As can be seen from FIG. 4 gas vessels 26 and 28 are located beside each other in the filter wheel 22. Only two gas vessels are illustrated in FIG. 4. For static equilibration of the filter wheel 22 balance weights 114 are attached on the opposite sides, of which balance weights only one is drafted. Each balance weight consists of several discs placed upon each other and attached by screws 118 (FIG. 3). However, several gas vessels 26 and 28 can be inserted into the apertures 76 of the filter wheel 22 for determining several components of the sample gas. Moreover, more than one first gas vessel 26 can be associated with a second gas vessel 28.
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|U.S. Classification||250/343, 250/339.13, 250/351, 250/339.06|
|International Classification||G01N21/35, G01N21/31|
|Cooperative Classification||G01N21/3518, G01N2021/3174, G01N2021/3129|
|Aug 10, 1989||AS||Assignment|
Owner name: BODENSEEWERK GERATETECHNIK GMBH,, GERMANY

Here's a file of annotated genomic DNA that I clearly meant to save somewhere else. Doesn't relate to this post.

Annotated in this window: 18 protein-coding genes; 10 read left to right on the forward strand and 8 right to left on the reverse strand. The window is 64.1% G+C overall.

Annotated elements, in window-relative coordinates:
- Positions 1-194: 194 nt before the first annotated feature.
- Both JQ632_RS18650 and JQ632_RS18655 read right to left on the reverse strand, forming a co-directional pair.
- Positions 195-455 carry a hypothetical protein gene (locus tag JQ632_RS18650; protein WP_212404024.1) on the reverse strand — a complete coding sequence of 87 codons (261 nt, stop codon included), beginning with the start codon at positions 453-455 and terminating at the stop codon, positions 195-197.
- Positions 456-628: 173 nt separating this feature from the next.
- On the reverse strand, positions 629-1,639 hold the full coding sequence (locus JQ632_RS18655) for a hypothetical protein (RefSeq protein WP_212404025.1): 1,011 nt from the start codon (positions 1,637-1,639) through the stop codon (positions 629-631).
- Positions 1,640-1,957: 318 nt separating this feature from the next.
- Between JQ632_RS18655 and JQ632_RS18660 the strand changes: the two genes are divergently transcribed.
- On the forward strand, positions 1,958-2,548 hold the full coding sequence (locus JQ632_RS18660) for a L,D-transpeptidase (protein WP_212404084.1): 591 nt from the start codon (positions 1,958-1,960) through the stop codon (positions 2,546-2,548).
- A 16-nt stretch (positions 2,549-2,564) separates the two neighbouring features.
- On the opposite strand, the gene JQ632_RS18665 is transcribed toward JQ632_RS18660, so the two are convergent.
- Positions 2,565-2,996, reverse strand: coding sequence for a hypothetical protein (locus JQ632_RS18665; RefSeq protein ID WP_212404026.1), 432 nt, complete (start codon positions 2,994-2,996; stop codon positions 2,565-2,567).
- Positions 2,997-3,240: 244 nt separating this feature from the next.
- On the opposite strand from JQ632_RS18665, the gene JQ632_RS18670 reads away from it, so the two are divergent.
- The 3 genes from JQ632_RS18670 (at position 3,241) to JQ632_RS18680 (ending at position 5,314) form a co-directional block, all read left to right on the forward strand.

Free format text: ASSIGNMENT OF ASSIGNORS INTEREST.;ASSIGNOR:SPAETH, TILMANN;REEL/FRAME:005132/0419
Effective date: 19891207
|Dec 27, 1989||AS||Assignment|
Owner name: BODENSEEWERK PERKIN-ELMER GMBH (BSW), A CORP. OF T
Free format text: ASSIGNMENT OF ASSIGNORS INTEREST.;ASSIGNOR:BODENSEEWERK GERATETECHNIK GMBH;REEL/FRAME:005199/0897
Effective date: 19891108
|Dec 30, 1994||FPAY||Fee payment|
Year of fee payment: 4
|Jan 29, 1999||FPAY||Fee payment|
Year of fee payment: 8
|Feb 23, 1999||REMI||Maintenance fee reminder mailed|
|Nov 1, 1999||AS||Assignment|
|Nov 6, 2002||AS||Assignment|
|Jan 8, 2003||FPAY||Fee payment|
Year of fee payment: 12